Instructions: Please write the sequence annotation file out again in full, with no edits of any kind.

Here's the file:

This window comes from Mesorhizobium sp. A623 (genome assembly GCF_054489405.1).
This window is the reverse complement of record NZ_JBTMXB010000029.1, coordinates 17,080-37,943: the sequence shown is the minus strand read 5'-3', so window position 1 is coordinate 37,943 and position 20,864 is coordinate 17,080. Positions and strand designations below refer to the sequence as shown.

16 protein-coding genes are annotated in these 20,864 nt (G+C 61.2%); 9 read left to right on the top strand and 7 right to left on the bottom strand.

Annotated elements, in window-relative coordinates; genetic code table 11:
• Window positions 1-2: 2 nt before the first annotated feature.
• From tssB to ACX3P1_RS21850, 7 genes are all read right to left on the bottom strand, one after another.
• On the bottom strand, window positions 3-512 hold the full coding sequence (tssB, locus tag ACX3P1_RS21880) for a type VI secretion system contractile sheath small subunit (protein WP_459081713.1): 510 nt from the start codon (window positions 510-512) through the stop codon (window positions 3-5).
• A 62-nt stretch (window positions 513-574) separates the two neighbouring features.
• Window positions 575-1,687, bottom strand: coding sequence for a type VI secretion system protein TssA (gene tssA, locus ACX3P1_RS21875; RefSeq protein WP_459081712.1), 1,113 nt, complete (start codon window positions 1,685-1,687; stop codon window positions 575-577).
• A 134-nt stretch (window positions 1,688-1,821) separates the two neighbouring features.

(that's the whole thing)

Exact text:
This window comes from Mesorhizobium sp. A623 (genome assembly GCF_054489405.1).
This window is the reverse complement of record NZ_JBTMXB010000029.1, coordinates 17,080-37,943: the sequence shown is the minus strand read 5'-3', so window position 1 is coordinate 37,943 and position 20,864 is coordinate 17,080. Positions and strand designations below refer to the sequence as shown.

16 protein-coding genes are annotated in these 20,864 nt (G+C 61.2%); 9 read left to right on the top strand and 7 right to left on the bottom strand.

Annotated elements, in window-relative coordinates; genetic code table 11:
• Window positions 1-2: 2 nt before the first annotated feature.
• From tssB to ACX3P1_RS21850, 7 genes are all read right to left on the bottom strand, one after another.
• On the bottom strand, window positions 3-512 hold the full coding sequence (tssB, locus tag ACX3P1_RS21880) for a type VI secretion system contractile sheath small subunit (protein WP_459081713.1): 510 nt from the start codon (window positions 510-512) through the stop codon (window positions 3-5).
• A 62-nt stretch (window positions 513-574) separates the two neighbouring features.
• Window positions 575-1,687, bottom strand: coding sequence for a type VI secretion system protein TssA (gene tssA, locus ACX3P1_RS21875; RefSeq protein WP_459081712.1), 1,113 nt, complete (start codon window positions 1,685-1,687; stop codon window positions 575-577).
• A 134-nt stretch (window positions 1,688-1,821) separates the two neighbouring features.